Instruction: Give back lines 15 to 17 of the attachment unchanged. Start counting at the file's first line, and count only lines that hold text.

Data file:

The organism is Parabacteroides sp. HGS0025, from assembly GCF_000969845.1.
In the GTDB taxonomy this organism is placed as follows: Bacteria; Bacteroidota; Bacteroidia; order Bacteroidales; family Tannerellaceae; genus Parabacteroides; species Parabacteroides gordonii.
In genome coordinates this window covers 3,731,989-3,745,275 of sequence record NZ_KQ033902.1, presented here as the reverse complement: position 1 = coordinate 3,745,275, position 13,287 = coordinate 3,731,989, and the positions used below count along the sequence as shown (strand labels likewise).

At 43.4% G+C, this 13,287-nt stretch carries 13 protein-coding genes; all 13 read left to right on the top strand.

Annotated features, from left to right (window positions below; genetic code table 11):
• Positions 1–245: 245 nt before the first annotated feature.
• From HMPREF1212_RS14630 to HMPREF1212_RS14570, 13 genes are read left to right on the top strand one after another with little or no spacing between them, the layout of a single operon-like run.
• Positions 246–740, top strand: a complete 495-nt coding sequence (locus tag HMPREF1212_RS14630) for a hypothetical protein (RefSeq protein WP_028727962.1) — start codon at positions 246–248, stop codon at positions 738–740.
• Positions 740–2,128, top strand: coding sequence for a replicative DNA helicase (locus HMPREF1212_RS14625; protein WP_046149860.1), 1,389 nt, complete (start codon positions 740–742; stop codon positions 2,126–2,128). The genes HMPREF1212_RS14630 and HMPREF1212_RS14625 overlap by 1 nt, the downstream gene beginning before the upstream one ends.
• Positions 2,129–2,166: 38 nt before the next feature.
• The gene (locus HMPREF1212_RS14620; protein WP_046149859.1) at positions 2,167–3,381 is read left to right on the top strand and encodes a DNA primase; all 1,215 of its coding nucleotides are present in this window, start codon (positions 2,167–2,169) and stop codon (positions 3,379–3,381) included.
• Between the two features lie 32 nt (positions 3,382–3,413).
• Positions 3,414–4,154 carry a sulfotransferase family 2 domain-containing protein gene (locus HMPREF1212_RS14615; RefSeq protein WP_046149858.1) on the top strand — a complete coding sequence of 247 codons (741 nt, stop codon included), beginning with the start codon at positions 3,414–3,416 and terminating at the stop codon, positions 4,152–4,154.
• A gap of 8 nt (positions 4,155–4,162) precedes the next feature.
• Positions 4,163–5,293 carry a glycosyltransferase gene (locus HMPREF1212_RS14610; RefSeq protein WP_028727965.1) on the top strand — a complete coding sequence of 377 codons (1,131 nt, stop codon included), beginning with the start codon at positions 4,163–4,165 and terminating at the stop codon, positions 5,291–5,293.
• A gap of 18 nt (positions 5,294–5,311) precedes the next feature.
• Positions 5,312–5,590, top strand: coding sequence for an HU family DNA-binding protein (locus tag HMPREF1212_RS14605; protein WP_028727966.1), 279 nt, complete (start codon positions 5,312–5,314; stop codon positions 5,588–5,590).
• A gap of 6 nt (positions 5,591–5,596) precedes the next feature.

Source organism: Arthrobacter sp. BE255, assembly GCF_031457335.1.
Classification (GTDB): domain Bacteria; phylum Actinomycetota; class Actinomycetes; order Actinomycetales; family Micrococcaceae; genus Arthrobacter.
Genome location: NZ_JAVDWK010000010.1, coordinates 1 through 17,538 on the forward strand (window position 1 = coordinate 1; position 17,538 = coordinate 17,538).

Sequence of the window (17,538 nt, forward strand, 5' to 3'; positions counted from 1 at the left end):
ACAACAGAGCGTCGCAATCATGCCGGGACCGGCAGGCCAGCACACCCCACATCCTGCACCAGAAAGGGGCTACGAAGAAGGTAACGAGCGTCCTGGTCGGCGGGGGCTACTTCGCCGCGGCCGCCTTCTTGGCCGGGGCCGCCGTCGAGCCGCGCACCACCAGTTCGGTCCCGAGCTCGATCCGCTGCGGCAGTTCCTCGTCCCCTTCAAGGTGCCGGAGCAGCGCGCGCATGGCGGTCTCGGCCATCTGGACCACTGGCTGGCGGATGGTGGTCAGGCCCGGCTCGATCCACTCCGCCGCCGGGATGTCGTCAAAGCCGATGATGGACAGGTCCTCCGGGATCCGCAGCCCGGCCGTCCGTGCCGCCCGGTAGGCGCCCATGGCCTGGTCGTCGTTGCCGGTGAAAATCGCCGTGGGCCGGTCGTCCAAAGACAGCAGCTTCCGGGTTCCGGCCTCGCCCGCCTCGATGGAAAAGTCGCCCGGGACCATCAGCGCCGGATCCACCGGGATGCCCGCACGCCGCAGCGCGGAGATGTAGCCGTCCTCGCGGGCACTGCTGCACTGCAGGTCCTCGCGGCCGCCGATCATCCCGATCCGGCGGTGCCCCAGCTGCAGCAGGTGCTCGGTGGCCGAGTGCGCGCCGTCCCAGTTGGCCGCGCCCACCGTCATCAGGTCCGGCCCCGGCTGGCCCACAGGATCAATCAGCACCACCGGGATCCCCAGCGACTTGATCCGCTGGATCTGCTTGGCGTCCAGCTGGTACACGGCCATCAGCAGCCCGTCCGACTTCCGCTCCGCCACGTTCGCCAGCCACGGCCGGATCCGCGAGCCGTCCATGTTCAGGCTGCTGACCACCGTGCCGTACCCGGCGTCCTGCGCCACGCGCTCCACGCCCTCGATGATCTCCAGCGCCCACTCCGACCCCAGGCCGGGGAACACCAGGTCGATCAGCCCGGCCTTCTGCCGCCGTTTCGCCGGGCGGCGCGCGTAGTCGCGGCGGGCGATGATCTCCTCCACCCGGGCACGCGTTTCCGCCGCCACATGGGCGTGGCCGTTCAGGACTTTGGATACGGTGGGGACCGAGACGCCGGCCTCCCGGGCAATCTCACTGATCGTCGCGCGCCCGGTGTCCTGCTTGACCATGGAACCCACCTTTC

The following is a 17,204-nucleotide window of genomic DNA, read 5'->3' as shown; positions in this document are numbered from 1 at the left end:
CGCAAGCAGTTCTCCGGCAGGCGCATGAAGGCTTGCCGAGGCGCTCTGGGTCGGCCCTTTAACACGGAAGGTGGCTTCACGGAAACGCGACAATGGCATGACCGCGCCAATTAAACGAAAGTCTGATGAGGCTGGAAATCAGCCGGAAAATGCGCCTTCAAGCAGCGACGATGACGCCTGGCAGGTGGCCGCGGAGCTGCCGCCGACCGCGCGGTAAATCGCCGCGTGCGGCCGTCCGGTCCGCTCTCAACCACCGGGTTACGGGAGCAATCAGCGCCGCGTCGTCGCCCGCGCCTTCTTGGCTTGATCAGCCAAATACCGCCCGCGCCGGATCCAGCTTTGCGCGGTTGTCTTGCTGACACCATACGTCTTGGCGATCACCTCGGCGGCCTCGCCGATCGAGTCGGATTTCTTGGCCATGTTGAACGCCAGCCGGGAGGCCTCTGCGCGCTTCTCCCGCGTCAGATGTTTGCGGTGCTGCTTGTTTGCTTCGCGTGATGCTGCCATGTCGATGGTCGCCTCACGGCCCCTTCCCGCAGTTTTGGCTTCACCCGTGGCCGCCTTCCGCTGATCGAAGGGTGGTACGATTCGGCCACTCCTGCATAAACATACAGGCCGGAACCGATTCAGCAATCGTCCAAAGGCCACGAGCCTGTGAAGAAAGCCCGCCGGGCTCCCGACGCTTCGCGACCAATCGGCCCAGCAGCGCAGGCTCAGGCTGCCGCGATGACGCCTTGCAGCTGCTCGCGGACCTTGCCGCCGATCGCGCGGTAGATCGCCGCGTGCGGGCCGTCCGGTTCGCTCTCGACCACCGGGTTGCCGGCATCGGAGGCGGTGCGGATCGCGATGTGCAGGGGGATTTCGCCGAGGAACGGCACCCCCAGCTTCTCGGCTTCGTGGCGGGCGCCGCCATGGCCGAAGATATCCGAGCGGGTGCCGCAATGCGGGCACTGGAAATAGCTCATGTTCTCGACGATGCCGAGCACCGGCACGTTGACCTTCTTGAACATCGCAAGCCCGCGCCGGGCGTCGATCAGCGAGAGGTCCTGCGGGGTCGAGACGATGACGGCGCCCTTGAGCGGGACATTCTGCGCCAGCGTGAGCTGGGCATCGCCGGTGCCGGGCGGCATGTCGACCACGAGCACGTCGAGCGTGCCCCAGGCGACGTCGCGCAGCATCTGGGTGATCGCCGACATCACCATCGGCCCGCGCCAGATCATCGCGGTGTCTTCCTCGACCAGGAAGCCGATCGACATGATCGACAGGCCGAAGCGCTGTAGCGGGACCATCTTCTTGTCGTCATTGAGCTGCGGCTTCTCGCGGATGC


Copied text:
• Positions 4,163–5,293 carry a glycosyltransferase gene (locus HMPREF1212_RS14610; RefSeq protein WP_028727965.1) on the top strand — a complete coding sequence of 377 codons (1,131 nt, stop codon included), beginning with the start codon at positions 4,163–4,165 and terminating at the stop codon, positions 5,291–5,293.
• A gap of 18 nt (positions 5,294–5,311) precedes the next feature.
• Positions 5,312–5,590, top strand: coding sequence for an HU family DNA-binding protein (locus tag HMPREF1212_RS14605; protein WP_028727966.1), 279 nt, complete (start codon positions 5,312–5,314; stop codon positions 5,588–5,590).